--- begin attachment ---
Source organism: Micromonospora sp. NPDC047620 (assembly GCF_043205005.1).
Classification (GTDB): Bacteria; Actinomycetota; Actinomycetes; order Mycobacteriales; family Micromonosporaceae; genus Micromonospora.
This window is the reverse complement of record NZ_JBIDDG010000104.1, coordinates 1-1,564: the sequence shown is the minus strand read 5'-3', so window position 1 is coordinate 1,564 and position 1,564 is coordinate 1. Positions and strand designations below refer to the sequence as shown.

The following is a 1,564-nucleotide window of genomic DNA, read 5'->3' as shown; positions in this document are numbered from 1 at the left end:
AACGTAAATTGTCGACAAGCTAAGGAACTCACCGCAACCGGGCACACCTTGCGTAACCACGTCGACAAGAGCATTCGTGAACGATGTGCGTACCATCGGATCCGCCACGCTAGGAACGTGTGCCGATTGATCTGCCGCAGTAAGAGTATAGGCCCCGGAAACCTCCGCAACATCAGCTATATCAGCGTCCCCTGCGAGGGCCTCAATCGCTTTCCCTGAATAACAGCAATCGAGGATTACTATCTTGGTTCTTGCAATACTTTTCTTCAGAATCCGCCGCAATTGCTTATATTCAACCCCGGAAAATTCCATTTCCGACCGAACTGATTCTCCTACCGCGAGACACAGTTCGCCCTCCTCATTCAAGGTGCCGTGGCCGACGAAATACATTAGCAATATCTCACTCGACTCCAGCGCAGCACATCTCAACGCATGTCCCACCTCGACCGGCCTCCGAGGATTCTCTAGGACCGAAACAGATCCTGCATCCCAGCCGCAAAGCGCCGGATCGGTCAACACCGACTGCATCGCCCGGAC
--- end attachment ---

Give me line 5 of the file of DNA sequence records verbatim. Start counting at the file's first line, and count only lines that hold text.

AACGTAAATTGTCGACAAGCTAAGGAACTCACCGCAACCGGGCACACCTTGCGTAACCACGTCGACAAGAGCATTCGTGAACGATGTGCGTACCATCGGATCCGCCACGCTAGGAACGTGTGCCGATTGATCTGCCGCAGTAAGAGTATAGGCCCCGGAAACCTCCGCAACATCAGCTATATCAGCGTCCCCTGCGAGGGCCTCAATCGCTTTCCCTGAATAACAGCAATCGAGGATTACTATCTTGGTTCTTGCAATACTTTTCTTCAGAATCCGCCGCAATTGCTTATATTCAACCCCGGAAAATTCCATTTCCGACCGAACTGATTCTCCTACCGCGAGACACAGTTCGCCCTCCTCATTCAAGGTGCCGTGGCCGACGAAATACATTAGCAATATCTCACTCGACTCCAGCGCAGCACATCTCAACGCATGTCCCACCTCGACCGGCCTCCGAGGATTCTCTAGGACCGAAACAGATCCTGCATCCCAGCCGCAAAGCGCCGGATCGGTCAACACCGACTGCATCGCCCGGAC